It used to be that direct-to-consumer brands refrained from offering deals or discounts, particularly on traditional shopping holidays like Black Friday. Yet these days, startups are looking increasingly like the bigger retailers they originally sought to disrupt. The evolution was more apparent than ever on Cyber Monday, expected to be the largest spending day in history for ecommerce.
New brands including jewelry company Mejuri, flower company the Bouqs, and furniture seller Article advertised discounts and sales. Cotapaxi, which sells outdoor apparel and gear, offered free gifts with purchase. “Surprise Cyber Week Sale,” wrote Casper, the mattress brand, on its website. Burrow, a New York-based purveyor of couches, smartly asked consumers to provide email addresses on its website in order to “unlock the Cyber Week sale,” even as the brand collected valuable data about potential customers. The emails from such brands, including Bonobos and the Arrivals, bombarding inboxes were indistinguishable from larger, more established companies like Crate & Barrel, Banana Republic, J. Crew and Macy’s.
Last year after Thanksgiving, several ecommerce-native brands took a stand against discounts, explaining that because the brands work directly with manufacturers and avoid middleman markups, they already offer the lowest possible prices. Instead, Warby Parker, for example, dropped a new line of frames. But this year, the brand is offering coupons for its new line of contact lenses.
The change is further proof of the increasing blurring of lines between d-to-c brands and established retailers. As the smaller companies try to scale their businesses, they are borrowing some tactics, like brick-and-mortar locations, and holiday discounts, from the playbooks of larger brands.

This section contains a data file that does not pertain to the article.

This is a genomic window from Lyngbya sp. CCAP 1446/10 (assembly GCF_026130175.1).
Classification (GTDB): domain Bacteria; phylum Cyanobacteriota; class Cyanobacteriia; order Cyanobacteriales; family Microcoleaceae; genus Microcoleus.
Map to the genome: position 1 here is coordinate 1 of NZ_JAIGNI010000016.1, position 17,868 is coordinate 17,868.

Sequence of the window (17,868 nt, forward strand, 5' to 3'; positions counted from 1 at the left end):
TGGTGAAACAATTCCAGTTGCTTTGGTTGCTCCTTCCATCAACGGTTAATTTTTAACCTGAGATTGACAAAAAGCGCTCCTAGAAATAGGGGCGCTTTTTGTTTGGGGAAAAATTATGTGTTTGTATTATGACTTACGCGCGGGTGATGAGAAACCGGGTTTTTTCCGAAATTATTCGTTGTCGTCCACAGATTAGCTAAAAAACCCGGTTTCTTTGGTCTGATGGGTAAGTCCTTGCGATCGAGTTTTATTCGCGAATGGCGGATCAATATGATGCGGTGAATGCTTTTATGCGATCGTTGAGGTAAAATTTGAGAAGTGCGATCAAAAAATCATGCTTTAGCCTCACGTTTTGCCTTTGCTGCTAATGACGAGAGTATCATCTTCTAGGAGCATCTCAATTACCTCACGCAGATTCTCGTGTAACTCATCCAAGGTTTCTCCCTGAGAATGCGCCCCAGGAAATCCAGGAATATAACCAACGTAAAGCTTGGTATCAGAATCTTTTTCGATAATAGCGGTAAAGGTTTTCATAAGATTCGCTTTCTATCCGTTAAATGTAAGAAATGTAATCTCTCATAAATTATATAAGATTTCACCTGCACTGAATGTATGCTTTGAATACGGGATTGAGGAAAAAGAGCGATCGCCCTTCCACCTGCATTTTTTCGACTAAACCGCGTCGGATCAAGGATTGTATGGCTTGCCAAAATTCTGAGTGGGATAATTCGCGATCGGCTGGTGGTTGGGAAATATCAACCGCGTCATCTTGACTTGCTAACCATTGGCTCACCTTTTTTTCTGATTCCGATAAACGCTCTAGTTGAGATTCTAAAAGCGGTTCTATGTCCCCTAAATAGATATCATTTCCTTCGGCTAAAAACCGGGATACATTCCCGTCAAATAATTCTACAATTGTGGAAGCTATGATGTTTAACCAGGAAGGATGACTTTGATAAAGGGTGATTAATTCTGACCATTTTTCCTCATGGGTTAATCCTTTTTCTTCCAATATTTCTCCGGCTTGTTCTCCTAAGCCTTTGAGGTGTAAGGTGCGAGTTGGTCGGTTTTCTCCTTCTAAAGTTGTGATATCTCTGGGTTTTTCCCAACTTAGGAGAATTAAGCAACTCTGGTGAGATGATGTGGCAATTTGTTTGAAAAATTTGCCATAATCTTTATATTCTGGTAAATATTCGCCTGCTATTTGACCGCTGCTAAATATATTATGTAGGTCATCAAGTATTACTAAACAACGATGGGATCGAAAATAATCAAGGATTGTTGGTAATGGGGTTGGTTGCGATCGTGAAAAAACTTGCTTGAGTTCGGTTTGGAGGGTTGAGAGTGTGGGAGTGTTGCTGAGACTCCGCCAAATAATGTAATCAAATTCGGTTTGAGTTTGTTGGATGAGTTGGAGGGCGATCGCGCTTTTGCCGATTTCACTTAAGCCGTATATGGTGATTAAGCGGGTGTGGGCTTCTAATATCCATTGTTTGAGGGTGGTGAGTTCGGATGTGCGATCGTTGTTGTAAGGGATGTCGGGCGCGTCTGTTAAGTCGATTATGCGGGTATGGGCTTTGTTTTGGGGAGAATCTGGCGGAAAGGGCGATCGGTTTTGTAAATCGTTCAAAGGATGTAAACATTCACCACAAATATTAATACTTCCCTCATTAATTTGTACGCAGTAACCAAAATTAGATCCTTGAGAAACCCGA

Cyber Monday sales can help d-to-c brands get rid of excess inventory without any brand risk, since consumers are already expecting discounts, according to Andrea Hippeau, principal at Lerer Hippeau, the venture capital firm behind well-known retailers including Allbirds and Casper. “All retail businesses, including DTC, are seasonal with their biggest numbers in Q4, so they have to juice those months, especially if they are thinking about future fundraising,” she says. Yet she notes that shopping holidays like Black Friday and Cyber Monday are an opportunity for such brands to differentiate themselves with the types of discounts they offer. Everlane, for example, is expanding its “Choose What You Pay” initiative where customers can set their own prices on select items.
The deals come as holiday retail sales hit record highs. Adobe Analytics reports that Cyber Monday reached $473 million in online sales as of 9 a.m. Eastern. The firm is predicting that the day will generate $9.4 billion in total sales, a 19 percent increase over 2018, the previous largest shopping day in U.S. history. This year, there are fewer shopping days between Thanksgiving and Christmas.